Eight of the 10 least happy countries in the world are in Africa, according to a United Nations-commissioned report.

The World Happiness Report (WHR), published since 2012, has found that happiness is less evident in Africa than in other regions of the world. While there are 54 African nations, the report tracks the happiness of 44 African countries polled by Gallup World Poll (GWP).

The least happy country in the world was the Central African Republic, followed by Burundi and Tanzania. Other African nations such as Rwanda, Togo, Guinea, Liberia and South Sudan were also at the bottom of the ranking of 155 countries. Algeria, Mauritius, Libya and Morocco ranked as the happiest African countries.

In contrast, Norway has jumped from 4th place in 2016 to 1st place this year, followed by Denmark, Iceland and Switzerland.

The WHR ranking is based on a simple question asked to more than 1,000 people every year in each country.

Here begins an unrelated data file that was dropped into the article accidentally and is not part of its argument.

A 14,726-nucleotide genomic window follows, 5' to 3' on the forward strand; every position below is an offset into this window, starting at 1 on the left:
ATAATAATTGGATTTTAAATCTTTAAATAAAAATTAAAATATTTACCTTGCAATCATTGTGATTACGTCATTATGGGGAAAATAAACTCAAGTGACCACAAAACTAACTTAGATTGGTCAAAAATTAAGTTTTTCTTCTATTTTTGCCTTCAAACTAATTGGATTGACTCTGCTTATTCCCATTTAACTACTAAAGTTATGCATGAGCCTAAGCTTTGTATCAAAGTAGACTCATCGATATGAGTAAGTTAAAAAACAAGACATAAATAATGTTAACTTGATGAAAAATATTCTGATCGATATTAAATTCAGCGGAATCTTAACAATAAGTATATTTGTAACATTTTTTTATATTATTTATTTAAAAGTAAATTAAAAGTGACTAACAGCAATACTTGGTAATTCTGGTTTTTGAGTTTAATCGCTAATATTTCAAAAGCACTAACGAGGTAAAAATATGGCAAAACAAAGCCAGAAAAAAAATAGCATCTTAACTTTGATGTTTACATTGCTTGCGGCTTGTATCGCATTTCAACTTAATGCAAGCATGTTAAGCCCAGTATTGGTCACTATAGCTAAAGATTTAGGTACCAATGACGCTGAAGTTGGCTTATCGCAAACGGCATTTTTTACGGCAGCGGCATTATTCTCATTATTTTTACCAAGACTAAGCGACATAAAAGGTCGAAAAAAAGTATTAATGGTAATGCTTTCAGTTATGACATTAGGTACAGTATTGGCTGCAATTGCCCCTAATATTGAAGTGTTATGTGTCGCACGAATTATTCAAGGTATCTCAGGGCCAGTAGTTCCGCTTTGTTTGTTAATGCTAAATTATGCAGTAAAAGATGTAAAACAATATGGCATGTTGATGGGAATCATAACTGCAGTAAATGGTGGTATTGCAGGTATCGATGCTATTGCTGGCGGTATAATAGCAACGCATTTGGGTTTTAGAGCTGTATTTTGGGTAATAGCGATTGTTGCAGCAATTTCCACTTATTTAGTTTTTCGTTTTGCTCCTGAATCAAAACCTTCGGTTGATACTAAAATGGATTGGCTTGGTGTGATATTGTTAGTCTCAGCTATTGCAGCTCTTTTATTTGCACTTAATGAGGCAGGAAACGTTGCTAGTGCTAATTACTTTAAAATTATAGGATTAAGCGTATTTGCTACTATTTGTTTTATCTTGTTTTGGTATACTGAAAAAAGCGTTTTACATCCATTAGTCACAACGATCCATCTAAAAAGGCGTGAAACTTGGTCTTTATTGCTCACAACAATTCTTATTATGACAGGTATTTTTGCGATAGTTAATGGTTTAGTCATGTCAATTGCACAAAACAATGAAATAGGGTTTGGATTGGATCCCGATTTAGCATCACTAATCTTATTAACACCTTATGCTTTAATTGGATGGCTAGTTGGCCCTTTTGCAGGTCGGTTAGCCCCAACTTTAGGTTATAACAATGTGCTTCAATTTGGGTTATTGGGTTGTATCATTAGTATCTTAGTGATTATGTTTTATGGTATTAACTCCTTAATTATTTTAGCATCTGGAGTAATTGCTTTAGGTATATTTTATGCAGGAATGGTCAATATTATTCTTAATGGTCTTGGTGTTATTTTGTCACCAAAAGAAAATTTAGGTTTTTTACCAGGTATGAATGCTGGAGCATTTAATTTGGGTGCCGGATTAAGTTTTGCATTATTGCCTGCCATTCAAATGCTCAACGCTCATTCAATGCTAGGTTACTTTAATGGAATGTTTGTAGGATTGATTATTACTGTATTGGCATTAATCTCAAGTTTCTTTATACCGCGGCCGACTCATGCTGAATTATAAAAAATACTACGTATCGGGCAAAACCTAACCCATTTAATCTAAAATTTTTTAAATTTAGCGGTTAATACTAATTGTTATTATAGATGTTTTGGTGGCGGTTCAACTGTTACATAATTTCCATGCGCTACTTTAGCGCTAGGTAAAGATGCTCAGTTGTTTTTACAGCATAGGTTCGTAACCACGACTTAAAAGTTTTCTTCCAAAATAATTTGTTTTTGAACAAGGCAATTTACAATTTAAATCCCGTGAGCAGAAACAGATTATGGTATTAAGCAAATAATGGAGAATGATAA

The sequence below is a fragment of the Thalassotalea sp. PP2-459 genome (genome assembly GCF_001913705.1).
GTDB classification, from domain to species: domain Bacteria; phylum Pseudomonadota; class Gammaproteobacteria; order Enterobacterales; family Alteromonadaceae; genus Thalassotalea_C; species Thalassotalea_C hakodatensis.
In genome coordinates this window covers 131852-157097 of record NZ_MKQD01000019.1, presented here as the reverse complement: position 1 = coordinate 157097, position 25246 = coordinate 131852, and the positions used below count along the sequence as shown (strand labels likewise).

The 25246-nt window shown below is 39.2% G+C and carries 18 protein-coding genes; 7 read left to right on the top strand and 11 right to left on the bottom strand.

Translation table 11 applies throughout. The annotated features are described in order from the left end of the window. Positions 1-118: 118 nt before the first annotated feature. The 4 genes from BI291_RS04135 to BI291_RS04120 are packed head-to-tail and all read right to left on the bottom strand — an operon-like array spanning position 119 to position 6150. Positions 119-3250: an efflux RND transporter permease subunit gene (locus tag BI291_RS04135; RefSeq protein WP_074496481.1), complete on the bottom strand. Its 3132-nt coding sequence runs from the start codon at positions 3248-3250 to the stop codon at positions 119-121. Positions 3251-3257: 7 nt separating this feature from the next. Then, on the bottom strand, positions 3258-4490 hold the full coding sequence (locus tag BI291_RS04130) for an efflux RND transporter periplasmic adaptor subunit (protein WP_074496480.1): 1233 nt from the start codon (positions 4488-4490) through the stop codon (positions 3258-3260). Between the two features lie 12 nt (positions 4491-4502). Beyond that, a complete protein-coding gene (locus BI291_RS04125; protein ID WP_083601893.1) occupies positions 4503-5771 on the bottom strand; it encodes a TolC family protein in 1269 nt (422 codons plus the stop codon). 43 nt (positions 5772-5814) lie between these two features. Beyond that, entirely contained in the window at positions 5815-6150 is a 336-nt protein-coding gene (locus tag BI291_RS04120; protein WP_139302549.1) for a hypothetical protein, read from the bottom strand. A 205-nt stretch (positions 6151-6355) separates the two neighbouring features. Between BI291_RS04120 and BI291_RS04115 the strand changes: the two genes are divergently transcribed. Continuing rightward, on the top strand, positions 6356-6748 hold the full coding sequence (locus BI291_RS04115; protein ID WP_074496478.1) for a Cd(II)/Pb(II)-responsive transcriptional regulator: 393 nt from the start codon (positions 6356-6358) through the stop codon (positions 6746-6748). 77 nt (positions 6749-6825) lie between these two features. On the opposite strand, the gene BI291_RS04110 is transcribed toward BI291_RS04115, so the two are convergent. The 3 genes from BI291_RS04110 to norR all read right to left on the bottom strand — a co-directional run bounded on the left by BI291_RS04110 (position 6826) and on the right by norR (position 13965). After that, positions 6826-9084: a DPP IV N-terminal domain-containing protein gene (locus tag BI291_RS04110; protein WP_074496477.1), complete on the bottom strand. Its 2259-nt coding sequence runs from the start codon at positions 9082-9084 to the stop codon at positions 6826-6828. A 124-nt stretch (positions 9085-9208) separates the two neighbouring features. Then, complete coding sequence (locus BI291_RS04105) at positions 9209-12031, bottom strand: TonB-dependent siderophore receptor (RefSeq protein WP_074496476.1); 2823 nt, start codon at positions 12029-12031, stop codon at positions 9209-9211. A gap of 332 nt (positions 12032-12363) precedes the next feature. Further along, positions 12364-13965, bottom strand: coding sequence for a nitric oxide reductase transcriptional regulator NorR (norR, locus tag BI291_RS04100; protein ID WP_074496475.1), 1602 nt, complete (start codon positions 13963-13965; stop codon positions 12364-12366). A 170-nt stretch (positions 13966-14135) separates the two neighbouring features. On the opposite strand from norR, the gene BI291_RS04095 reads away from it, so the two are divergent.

"Imagine a ladder, with steps numbered from 0 at the bottom to 10 at the top. The top of the ladder represents the best possible life for you and the bottom of the ladder represents the worst possible life for you. On which step of the ladder would you say you personally feel you stand at this time?".

In the report'section focusing on Africa, academics Valerie Møller, Benjamin J. Roberts, Habib Tiliouine and Jay Loschky analysed statistics to explain why one country is happier than another by using factors such as attitudes toward law and order, institutions and infrastructure including perceived corruption, economic strength, jobs, well-being, and other topics.

The experts found that only two out of 54 African nations – Sierra Leone and Cameroon – have made gains in happiness over the past 10 years.

"There are also considerable inequalities in life evaluations in African countries, and this inequality in happiness has increased over the past years," the report stated.

Experts, however, stressed that 21st Century Africa "is no longer associated only with 'endless famine, disease, and dictatorship'", for the Africa Rising narrative "overturned earlier stereotypes, projected a continent with a growing urban middle class market with new consumer appetites".

The African continent is home to about 16% of the world's population – some 1.2 billion people.